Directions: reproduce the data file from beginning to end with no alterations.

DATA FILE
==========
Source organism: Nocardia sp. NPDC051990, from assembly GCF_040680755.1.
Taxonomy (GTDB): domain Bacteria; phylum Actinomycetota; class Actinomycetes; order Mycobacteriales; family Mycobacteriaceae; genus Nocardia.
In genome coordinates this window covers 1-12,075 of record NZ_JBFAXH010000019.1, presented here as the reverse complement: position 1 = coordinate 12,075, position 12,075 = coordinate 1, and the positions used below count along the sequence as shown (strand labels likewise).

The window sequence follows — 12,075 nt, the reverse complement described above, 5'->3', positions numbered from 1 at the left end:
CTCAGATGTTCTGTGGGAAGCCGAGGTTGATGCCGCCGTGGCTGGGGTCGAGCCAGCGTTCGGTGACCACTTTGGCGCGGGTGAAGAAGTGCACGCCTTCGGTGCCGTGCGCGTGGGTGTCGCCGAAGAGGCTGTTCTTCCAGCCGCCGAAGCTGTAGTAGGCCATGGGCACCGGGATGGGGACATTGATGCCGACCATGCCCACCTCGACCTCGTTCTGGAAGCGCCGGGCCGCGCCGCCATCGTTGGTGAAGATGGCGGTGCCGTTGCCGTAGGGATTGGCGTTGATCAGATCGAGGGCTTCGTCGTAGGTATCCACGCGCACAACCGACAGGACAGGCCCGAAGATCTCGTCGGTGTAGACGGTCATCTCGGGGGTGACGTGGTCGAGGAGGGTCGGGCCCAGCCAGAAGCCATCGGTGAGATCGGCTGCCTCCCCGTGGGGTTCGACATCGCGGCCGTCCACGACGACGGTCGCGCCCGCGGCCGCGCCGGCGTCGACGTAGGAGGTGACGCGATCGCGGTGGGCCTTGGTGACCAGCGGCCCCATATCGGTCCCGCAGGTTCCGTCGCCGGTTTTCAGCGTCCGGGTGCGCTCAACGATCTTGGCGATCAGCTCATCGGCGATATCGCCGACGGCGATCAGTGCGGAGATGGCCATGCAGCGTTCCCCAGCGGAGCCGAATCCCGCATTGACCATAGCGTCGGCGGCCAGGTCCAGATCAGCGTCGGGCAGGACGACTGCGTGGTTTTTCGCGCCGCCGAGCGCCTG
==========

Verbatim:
Source organism: Nocardia sp. NPDC051990, from assembly GCF_040680755.1.
Taxonomy (GTDB): domain Bacteria; phylum Actinomycetota; class Actinomycetes; order Mycobacteriales; family Mycobacteriaceae; genus Nocardia.
In genome coordinates this window covers 1-12,075 of record NZ_JBFAXH010000019.1, presented here as the reverse complement: position 1 = coordinate 12,075, position 12,075 = coordinate 1, and the positions used below count along the sequence as shown (strand labels likewise).

The window sequence follows — 12,075 nt, the reverse complement described above, 5'->3', positions numbered from 1 at the left end:
CTCAGATGTTCTGTGGGAAGCCGAGGTTGATGCCGCCGTGGCTGGGGTCGAGCCAGCGTTCGGTGACCACTTTGGCGCGGGTGAAGAAGTGCACGCCTTCGGTGCCGTGCGCGTGGGTGTCGCCGAAGAGGCTGTTCTTCCAGCCGCCGAAGCTGTAGTAGGCCATGGGCACCGGGATGGGGACATTGATGCCGACCATGCCCACCTCGACCTCGTTCTGGAAGCGCCGGGCCGCGCCGCCATCGTTGGTGAAGATGGCGGTGCCGTTGCCGTAGGGATTGGCGTTGATCAGATCGAGGGCTTCGTCGTAGGTATCCACGCGCACAACCGACAGGACAGGCCCGAAGATCTCGTCGGTGTAGACGGTCATCTCGGGGGTGACGTGGTCGAGGAGGGTCGGGCCCAGCCAGAAGCCATCGGTGAGATCGGCTGCCTCCCCGTGGGGTTCGACATCGCGGCCGTCCACGACGACGGTCGCGCCCGCGGCCGCGCCGGCGTCGACGTAGGAGGTGACGCGATCGCGGTGGGCCTTGGTGACCAGCGGCCCCATATCGGTCCCGCAGGTTCCGTCGCCGGTTTTCAGCGTCCGGGTGCGCTCAACGATCTTGGCGATCAGCTCATCGGCGATATCGCCGACGGCGATCAGTGCGGAGATGGCCATGCAGCGTTCCCCAGCGGAGCCGAATCCCGCATTGACCATAGCGTCGGCGGCCAGGTCCAGATCAGCGTCGGGCAGGACGACTGCGTGGTTTTTCGCGCCGCCGAGCGCCTG